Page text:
BLOGGING THE GOOD BOOK….David Plotz, while twiddling his thumbs at a recent bat mitzvah, picked up a copy of the Torah and idly started reading it. He was, it turns out, shocked and repelled by the surprisingly Old Testament brutality contained in the Old Testament, and decided to learn more. How? By reading the Bible to see what’s actually in the thing. “What will happen,” he asks, “if I approach my Bible empty, unmediated by teachers or rabbis or parents?”

My guess: he’ll get bored quickly. For example, he almost certainly won’t get all the way to 2 Kings, where he’d be appalled at the famous story of the saintly Elisha:

Then he went up from there to Bethel; and as he was going up by the way, young lads [“little children” in the King James translation] came out from the city and mocked him and said to him, ?Go up, you baldhead; go up, you baldhead!? When he looked behind him and saw them, he cursed them in the name of the Lord. Then two female bears came out of the woods and tore up forty-two lads of their number.

As my Bible dryly notes in the margin, “Not all ancient writers, to say nothing of modern, would have told a story like this to inculcate respect for a prophet.”

Well, no, they wouldn’t, would they? But the real problem with Plotz’s plan to blog the Bible is that while innocence is one thing, simplemindedness is quite another. Yesterday he blogged about Genesis 4, for example, and today he reports that he got some email about this:

Many other readers wrote in baffled about Cain’s wife. Who is she? There’s no mention of any daughters of Adam and Eve (who would be Cain’s sisters, anyway). So, where did Mrs. Cain come from? Anyone have a good answer?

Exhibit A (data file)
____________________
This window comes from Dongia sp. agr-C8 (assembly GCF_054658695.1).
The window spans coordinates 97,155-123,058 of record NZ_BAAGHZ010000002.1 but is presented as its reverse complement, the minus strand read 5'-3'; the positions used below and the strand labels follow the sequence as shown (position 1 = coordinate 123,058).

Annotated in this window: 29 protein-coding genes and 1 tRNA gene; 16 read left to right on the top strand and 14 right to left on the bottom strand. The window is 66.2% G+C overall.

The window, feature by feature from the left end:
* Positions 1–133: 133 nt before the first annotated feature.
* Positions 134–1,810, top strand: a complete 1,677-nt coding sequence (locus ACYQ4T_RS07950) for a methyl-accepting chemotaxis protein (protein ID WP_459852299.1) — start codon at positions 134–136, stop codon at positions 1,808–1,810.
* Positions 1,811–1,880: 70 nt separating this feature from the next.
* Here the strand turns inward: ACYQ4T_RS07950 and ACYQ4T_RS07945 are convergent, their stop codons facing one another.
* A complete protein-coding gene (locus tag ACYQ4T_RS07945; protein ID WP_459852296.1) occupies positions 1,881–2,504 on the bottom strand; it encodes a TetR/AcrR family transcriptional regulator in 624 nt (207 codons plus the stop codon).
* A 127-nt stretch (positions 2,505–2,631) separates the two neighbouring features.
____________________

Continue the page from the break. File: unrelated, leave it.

Please. This is like asking whether Adam had a belly button. Children have been tweaking their elders with questions about Mrs. Cain for ? decades? centuries? ? and Plotz’s emailers surely know this. He’s being suckered.

This is really not an experiment that can end well. Christians will assume that Plotz is mocking them, atheists will gleefully deluge him with examples of Biblical inconsistency, and the rest of us will wonder if his ignorance can really be quite as galactic as he’s making it out to be. Meanwhile, Plotz himself will be lucky to make it past the two-week mark.

But I guess you never know. Maybe this time next year Plotz will be trying to puzzle out the significance of beryl and sardonyx and we’ll all be cheering him across the finish line. But then what will he do the next time he’s bored at a mitzvah?

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